Taking it a step further, when looking at how your child learns from simply observing your behavior… They can watch you bully someone you work with, or someone who you don’t like in the PTA, or the “trouble parent” on the soccer team you coach… Etc. It teaches them that forceful and bullying behavior is acceptable when in pursuit of something. Yikes!
That’s the harsh truth behind bullying. Teenagers and children who bully are told that bullying is wrong, hitting, calling names, and shoving are wrong, and the adults don’t put up with it. But when an adult bullies a child, it can be called discipline or corporal punishment or “climbing the ladder”?
Our children notice this contradiction. They understand what’s at work here. They know that we have two different sets of rules. Two different sets of Acceptable & Unacceptable zones.
If we really want to put an end to teenage bullying, we need to work from the inside out.
We need to make sure the standards of behavior we’re holding our teens to is the same as the standards we hold ourselves to.
We must first change our OWN behavior, before we can demand a change of behavior from our children. This take self reflection and self honesty. It takes self empathy as well.
As I said last week…
If you see a teenager being a bully, try to talk to them. Ask them what they’re feeling in that moment. Why did they feel the need to do what they did. Ask them if they realize they were causing somebody else pain.
When you feel the need to bully, ask yourself the same questions. Rather than reacting, stop and reflect and choose how to respond. Often for parents, it’s because we’re burnt out, frustrated and lost. We have immersed ourselves so far into the role of parenting, that we don’t know how to surface for air, step outside of the role, and love ourselves!
The more open, honest, non-judgemental and empathetic questions you can ask, the quicker you can get to the root of your behavior, and your child’s behavior, and help them examine themselves (as well as ourselves) to bring about a real positive change in both you and your child’s lives.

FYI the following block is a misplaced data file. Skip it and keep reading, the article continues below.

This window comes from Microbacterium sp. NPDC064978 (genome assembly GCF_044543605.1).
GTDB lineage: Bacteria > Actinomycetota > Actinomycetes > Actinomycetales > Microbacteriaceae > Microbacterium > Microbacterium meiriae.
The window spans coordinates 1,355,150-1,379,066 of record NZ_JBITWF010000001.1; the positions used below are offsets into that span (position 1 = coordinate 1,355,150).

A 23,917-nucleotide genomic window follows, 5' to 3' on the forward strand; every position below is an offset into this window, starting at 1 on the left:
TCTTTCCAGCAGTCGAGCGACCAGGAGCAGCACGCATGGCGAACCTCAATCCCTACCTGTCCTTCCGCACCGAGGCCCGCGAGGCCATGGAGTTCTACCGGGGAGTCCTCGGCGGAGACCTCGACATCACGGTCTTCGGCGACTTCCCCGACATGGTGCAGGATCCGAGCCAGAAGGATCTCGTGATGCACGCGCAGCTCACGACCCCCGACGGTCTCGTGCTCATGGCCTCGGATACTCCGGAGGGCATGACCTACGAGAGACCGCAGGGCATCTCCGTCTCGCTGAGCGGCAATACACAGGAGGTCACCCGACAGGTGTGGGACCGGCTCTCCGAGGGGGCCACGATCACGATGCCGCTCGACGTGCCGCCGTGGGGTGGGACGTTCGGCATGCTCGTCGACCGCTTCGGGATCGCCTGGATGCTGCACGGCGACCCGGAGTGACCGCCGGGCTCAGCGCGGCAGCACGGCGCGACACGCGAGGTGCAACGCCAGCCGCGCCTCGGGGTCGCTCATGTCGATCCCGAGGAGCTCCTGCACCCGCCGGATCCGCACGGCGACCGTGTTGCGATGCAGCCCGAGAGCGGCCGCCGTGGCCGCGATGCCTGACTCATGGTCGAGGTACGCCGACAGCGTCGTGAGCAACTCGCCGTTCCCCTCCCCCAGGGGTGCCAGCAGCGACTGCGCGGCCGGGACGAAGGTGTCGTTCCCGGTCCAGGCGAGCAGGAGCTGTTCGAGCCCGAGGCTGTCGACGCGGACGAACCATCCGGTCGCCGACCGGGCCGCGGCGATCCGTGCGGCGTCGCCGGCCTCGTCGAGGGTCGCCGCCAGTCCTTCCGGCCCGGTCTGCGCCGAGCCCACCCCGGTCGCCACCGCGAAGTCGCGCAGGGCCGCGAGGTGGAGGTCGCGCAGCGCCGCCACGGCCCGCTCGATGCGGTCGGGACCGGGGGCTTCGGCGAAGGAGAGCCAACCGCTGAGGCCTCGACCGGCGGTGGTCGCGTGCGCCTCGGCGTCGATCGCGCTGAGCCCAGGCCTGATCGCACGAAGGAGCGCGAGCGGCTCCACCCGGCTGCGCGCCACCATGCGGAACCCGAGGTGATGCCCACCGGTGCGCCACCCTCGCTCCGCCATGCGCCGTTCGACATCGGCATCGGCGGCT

Make a commitment to yourself right now to end your bullying behaviors. Like all changes in life, this is going to take time to adjust to. It’s going to take conscious self reflection. But if we want to see a change in our children, if we want empathetic and healthy-minded families, WE MUST start with ourselves first.
I offer several different articles here in my blog, as resources to you, to begin initiating these changes in your life. I have also constructed a free teleseminar series for moms. We’ve already started with a bang, but it’s not too late to join! If you’re a mother who feels burnt out, frustrated or lost, please don’t hesitate to join my upcoming free teleseminar series, Moms: Stepping Back Into Your Identity and Creating a More Fulfilled Life and Happier You.
Need to talk to someone about your teen? Take a moment to speak with me personally on a 100% FREE Personal Discovery Session. I’ve spent over 20 years mentoring parents and teens, so take this opportunity to join me today!
Debra Beck is a devoted mother, sought-after presenter, author, and has spent over 20 years working with teens and their parents. She’s helped thousands of teen girls develop their self-esteem through her blog, one-on-one mentoring sessions, and mother-daughter retreats.
Her award-winning book My Feet Aren’t Ugly: A Girl’s Guide to Loving Herself was revised and updated for re-release in September 2011 with Beaufort Books.